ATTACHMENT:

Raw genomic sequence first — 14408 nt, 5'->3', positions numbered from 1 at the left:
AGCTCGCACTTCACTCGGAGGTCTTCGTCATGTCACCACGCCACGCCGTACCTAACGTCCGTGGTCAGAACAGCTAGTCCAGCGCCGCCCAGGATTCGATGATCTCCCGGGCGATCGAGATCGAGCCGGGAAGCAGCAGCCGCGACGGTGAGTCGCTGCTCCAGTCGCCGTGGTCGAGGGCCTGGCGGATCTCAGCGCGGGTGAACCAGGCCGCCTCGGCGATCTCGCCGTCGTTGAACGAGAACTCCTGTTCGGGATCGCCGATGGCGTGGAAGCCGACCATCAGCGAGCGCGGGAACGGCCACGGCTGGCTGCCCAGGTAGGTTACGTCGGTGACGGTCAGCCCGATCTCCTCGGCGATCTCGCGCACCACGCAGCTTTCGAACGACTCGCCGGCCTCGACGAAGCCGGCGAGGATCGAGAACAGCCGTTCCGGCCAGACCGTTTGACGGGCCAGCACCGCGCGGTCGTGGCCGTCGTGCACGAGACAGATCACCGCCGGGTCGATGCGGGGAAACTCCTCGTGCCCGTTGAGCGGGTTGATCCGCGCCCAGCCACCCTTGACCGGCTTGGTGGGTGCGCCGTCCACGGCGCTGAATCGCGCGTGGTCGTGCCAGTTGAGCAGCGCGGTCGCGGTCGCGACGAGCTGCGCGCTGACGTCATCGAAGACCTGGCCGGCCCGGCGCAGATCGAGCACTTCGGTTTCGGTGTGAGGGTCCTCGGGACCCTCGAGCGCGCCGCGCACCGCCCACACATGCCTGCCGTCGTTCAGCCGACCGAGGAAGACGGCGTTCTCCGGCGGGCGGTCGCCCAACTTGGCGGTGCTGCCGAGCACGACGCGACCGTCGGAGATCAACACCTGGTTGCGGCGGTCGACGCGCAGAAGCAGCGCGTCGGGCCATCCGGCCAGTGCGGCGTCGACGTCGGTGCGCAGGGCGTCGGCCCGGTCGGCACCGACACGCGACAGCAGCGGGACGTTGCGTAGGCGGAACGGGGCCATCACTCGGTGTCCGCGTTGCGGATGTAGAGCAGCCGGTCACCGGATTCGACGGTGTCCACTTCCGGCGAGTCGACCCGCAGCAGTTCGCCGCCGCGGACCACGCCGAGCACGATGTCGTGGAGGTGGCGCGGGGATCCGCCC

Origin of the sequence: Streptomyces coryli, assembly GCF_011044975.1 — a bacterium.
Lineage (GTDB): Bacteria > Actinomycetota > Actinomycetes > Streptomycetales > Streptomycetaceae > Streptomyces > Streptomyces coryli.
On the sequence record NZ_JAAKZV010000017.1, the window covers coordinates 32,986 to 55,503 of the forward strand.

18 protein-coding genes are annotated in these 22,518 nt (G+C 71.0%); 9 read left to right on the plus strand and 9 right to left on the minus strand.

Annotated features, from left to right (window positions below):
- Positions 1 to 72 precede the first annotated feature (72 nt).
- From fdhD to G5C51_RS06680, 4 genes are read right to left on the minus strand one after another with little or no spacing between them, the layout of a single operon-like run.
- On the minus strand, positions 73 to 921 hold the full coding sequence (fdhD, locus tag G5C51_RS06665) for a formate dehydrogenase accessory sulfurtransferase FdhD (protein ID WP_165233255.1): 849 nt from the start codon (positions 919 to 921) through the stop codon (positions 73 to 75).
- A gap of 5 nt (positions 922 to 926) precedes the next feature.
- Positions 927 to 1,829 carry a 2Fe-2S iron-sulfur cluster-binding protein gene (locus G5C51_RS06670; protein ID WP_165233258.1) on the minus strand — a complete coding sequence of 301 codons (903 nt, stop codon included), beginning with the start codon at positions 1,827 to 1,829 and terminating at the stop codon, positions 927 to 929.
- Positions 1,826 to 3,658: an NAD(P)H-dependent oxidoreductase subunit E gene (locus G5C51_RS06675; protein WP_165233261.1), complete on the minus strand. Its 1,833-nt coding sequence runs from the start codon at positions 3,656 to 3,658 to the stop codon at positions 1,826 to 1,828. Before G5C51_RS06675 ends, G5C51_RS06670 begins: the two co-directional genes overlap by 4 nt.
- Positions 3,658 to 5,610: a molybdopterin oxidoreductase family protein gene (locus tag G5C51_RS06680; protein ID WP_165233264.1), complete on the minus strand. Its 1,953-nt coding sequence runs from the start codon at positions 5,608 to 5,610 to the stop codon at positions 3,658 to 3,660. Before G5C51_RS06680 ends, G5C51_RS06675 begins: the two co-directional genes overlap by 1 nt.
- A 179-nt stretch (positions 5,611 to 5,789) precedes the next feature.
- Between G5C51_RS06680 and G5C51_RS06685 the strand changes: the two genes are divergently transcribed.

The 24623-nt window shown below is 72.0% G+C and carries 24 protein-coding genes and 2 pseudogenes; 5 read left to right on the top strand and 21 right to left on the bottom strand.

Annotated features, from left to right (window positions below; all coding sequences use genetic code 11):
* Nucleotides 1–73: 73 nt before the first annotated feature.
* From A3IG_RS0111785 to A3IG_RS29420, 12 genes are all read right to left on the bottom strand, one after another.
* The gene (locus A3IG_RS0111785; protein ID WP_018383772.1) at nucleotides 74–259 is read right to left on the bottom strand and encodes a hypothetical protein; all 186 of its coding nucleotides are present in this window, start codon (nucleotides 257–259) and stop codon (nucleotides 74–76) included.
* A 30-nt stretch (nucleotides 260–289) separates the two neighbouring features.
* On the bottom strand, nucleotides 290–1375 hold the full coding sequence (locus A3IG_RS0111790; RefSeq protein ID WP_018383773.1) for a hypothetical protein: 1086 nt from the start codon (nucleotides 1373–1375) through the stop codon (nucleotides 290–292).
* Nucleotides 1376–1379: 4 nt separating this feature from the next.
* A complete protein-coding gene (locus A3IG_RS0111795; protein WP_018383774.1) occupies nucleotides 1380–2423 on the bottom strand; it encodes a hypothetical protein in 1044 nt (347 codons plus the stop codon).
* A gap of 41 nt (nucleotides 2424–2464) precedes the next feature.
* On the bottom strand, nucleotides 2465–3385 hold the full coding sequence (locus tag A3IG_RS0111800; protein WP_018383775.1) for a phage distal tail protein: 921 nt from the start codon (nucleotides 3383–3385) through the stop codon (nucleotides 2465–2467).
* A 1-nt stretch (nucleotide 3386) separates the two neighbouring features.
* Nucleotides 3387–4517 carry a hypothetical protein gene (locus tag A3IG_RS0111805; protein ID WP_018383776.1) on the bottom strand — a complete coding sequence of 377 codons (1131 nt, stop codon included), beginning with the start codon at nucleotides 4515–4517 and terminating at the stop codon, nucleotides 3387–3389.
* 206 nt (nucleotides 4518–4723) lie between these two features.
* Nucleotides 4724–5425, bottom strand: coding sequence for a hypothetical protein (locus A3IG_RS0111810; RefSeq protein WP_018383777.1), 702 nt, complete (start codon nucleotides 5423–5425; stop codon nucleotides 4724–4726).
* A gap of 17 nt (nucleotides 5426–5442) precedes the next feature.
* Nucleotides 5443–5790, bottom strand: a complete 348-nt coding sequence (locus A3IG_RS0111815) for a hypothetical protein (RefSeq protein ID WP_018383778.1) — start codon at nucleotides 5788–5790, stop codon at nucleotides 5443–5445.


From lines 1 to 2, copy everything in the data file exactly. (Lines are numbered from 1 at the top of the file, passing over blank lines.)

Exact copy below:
Raw genomic sequence first — 14408 nt, 5'->3', positions numbered from 1 at the left:
AGCTCGCACTTCACTCGGAGGTCTTCGTCATGTCACCACGCCACGCCGTACCTAACGTCCGTGGTCAGAACAGCTAGTCCAGCGCCGCCCAGGATTCGATGATCTCCCGGGCGATCGAGATCGAGCCGGGAAGCAGCAGCCGCGACGGTGAGTCGCTGCTCCAGTCGCCGTGGTCGAGGGCCTGGCGGATCTCAGCGCGGGTGAACCAGGCCGCCTCGGCGATCTCGCCGTCGTTGAACGAGAACTCCTGTTCGGGATCGCCGATGGCGTGGAAGCCGACCATCAGCGAGCGCGGGAACGGCCACGGCTGGCTGCCCAGGTAGGTTACGTCGGTGACGGTCAGCCCGATCTCCTCGGCGATCTCGCGCACCACGCAGCTTTCGAACGACTCGCCGGCCTCGACGAAGCCGGCGAGGATCGAGAACAGCCGTTCCGGCCAGACCGTTTGACGGGCCAGCACCGCGCGGTCGTGGCCGTCGTGCACGAGACAGATCACCGCCGGGTCGATGCGGGGAAACTCCTCGTGCCCGTTGAGCGGGTTGATCCGCGCCCAGCCACCCTTGACCGGCTTGGTGGGTGCGCCGTCCACGGCGCTGAATCGCGCGTGGTCGTGCCAGTTGAGCAGCGCGGTCGCGGTCGCGACGAGCTGCGCGCTGACGTCATCGAAGACCTGGCCGGCCCGGCGCAGATCGAGCACTTCGGTTTCGGTGTGAGGGTCCTCGGGACCCTCGAGCGCGCCGCGCACCGCCCACACATGCCTGCCGTCGTTCAGCCGACCGAGGAAGACGGCGTTCTCCGGCGGGCGGTCGCCCAACTTGGCGGTGCTGCCGAGCACGACGCGACCGTCGGAGATCAACACCTGGTTGCGGCGGTCGACGCGCAGAAGCAGCGCGTCGGGCCATCCGGCCAGTGCGGCGTCGACGTCGGTGCGCAGGGCGTCGGCCCGGTCGGCACCGACACGCGACAGCAGCGGGACGTTGCGTAGGCGGAACGGGGCCATCACTCGGTGTCCGCGTTGCGGATGTAGAGCAGCCGGTCACCGGATTCGACGGTGTCCACTTCCGGCGAGTCGACCCGCAGCAGTTCGCCGCCGCGGACCACGCCGAGCACGATGTCGTGGAGGTGGCGCGGGGATCCGCCC